Sorrow...and Joy

I cannot sleep.  Believe me, I have tried.  Four times now, I have gotten in bed, slipped under the covers, closed my eyes...and nothing. Sleep will not come.  Not even a glass of wine helped.  Not tonight.  Too much on my mind.  This is one of the days that will be etched into my memory forever.  Friday, August 5, 2011.

Twenty-four hours ago, almost to the minute, I was sleeping as soundly as a stone...exhausted from my afternoon/early evening shift staying with Momma at Hospice Home of High Point.  She had several terrible hours when she was fitful, restless, appeared very uncomfortable, and extremely agitated.  "Terminal agitation," it was called by the staff.  "Normal," they assured me.  "Scary," I assured them. Finally, finally in the late afternoon, the nurse came in to say the doctor was increasing the levels of both morphine and the two anti-anxiety meds...again.  And, as had happened the day before, the change seemed to do the trick.

The nurse also told me that they were at the maximum amount of morphine that they could give (20 mg/hr in the morphine pump); they were switching to another medication that evening.  Dilaudid.  If it would work, I was all for it.

Mr. T came at 7:00 to relieve me.  He brought Taco Salads for dinner, so we could share a few minutes of normality in the Family Kitchen.  I would head home for some sleep, he would stay for the next six hours, and then Bro T would relieve him for the overnight shift.  That was the plan.

However, when midnight rolled around, the night nurse urged them to call me. The signs were all there. It was time.

Thankfully, Mr. T came home to wake me and drive me back to Hospice.  It would be the last time we made that 8 mile trip.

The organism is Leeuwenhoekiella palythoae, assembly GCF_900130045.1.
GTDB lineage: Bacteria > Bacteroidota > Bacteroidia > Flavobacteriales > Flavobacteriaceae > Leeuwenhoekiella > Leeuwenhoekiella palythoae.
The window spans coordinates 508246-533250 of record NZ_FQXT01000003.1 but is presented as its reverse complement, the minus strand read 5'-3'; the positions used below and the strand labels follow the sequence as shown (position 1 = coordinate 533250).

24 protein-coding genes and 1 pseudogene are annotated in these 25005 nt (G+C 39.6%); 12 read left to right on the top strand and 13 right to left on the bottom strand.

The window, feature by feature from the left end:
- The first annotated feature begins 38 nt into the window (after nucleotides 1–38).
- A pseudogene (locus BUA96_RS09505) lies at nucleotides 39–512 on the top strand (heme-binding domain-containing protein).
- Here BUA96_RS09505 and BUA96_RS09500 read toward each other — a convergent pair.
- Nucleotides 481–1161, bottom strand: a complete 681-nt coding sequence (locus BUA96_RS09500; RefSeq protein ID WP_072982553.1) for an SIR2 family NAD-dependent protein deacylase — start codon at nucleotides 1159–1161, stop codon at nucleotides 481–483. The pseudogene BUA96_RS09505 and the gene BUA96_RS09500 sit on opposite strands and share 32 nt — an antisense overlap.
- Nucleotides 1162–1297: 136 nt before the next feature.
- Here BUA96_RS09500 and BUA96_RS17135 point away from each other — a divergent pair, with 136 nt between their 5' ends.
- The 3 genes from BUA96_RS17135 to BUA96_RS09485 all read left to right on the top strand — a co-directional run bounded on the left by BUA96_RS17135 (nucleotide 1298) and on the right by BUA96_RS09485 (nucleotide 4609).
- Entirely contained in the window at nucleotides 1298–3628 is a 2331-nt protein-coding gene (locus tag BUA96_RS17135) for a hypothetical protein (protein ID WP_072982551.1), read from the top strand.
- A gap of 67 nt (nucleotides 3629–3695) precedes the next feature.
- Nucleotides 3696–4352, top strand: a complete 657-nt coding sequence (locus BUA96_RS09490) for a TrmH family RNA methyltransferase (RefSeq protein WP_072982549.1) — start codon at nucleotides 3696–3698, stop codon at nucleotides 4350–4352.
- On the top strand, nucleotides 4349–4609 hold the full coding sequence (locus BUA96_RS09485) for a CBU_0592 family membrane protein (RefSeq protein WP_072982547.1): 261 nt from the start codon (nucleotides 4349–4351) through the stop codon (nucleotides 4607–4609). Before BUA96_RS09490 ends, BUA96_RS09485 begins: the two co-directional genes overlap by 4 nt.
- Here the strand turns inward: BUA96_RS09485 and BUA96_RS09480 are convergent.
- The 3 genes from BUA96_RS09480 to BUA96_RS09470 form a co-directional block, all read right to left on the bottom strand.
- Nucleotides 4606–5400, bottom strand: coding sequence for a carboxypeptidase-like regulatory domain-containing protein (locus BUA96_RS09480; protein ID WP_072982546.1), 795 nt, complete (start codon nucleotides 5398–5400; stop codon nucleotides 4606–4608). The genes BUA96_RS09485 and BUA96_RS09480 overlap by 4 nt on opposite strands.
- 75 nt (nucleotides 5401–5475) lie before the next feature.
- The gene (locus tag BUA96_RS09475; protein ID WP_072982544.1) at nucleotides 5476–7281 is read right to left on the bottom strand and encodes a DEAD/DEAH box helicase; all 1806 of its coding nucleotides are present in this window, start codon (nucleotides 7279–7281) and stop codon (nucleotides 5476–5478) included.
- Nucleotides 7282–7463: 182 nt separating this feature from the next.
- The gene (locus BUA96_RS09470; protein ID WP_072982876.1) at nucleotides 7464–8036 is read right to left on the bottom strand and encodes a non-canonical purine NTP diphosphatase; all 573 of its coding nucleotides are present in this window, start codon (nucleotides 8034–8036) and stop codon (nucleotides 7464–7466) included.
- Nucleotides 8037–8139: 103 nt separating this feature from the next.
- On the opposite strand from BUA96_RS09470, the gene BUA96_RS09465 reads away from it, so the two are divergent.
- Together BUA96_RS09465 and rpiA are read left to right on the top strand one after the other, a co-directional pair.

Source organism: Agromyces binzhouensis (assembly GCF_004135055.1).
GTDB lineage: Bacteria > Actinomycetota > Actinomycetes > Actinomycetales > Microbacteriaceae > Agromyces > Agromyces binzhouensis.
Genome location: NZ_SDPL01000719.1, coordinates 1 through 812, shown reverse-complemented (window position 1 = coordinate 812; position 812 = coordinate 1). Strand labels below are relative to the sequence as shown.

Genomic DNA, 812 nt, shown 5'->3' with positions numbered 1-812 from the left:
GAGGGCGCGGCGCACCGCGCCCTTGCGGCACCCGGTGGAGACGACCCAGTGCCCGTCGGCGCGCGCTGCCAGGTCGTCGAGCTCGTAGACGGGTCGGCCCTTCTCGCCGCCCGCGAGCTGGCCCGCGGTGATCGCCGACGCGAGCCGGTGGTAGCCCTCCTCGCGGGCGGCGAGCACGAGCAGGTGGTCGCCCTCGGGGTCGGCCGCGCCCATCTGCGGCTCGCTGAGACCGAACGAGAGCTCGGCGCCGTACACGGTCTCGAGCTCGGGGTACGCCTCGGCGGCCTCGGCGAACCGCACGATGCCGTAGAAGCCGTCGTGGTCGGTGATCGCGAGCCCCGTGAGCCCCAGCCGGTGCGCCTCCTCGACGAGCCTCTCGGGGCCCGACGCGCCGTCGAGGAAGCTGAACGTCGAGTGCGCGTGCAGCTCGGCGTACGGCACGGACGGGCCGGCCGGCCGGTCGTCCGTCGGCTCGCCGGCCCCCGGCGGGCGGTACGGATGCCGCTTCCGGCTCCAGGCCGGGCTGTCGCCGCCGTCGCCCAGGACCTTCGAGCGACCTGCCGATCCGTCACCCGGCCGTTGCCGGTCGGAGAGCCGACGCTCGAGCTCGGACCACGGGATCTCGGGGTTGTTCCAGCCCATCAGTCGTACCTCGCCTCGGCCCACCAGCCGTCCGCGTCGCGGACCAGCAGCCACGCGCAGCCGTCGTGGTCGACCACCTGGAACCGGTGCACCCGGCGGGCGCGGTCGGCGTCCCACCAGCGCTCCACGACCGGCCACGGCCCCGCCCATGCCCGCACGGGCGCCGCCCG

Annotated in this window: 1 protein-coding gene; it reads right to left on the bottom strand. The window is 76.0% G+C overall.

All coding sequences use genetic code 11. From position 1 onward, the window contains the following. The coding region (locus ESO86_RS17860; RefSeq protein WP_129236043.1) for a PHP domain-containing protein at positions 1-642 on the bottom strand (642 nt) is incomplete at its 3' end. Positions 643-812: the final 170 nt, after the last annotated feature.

Momma passed away calmly and peacefully this morning at 4:00 a.m., with Mr. T, Bro T, and me by her side.  We made sure to surround her with love as she departed this life.  I was able to sit with her, play music for her, and hold her hand until the very last breath.  I had never had this experience, and frankly was a little afraid.  But now, I can only express how thankful and blessed I feel for it.  After the nurse had listened for a heartbeat for the final time and found none, I was able to open the patio door to Momma's room to release her spirit.  It was a beautiful star-lit night...and a wonderful memory.

Of course, the next few days and weeks will be difficult.  There are so many things to do when a loved one dies...and your name and telephone number are at the top of everyone's lists.  True to my nature, the first thing I did when I got home this morning was start my To Do list...and then start making assignments.  Once bossy, always bossy.

And now, with everyone working together, most of the To Do's have been checked off.  Things are falling into place quite nicely.  But, when I really need my sleep, I cannot turn off my brain...or my tear ducts either, for that matter. Silly me, I thought I was well-along in my grieving process; now I'm learning the truth in the statement:  "no matter what, you are never really prepared to say that final goodbye."

Yes, there is sorrow for having to say that final goodbye.  But, there is joy also.  Joy, that Momma is at peace; joy that she has no more pain.  And, joy, that she has made that transition from this life to the next...and left us with so many, many wonderful memories.

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Here is the link to her obituary on the Shackelford Funeral Home's website:

http://www.shackelfordfuneraldirectors.com/obituary.php?client_id=8102

Comments

Patricia, you are so fortunate to have been there at the last. When both my parents died, it was just a phone call. Something happened hundreds of miles away. "uh, thanks for the call" was all I could muster at the times. I would never see them again, but it was just a continuance of not having seen them for years anyway. It wasn't until I visited my golfing friend Buddy in Hospice that I really realized what death meant. I am happy for you and sad for you at the same time. But God will give you peace. You will continue to be in our prayers. Fred

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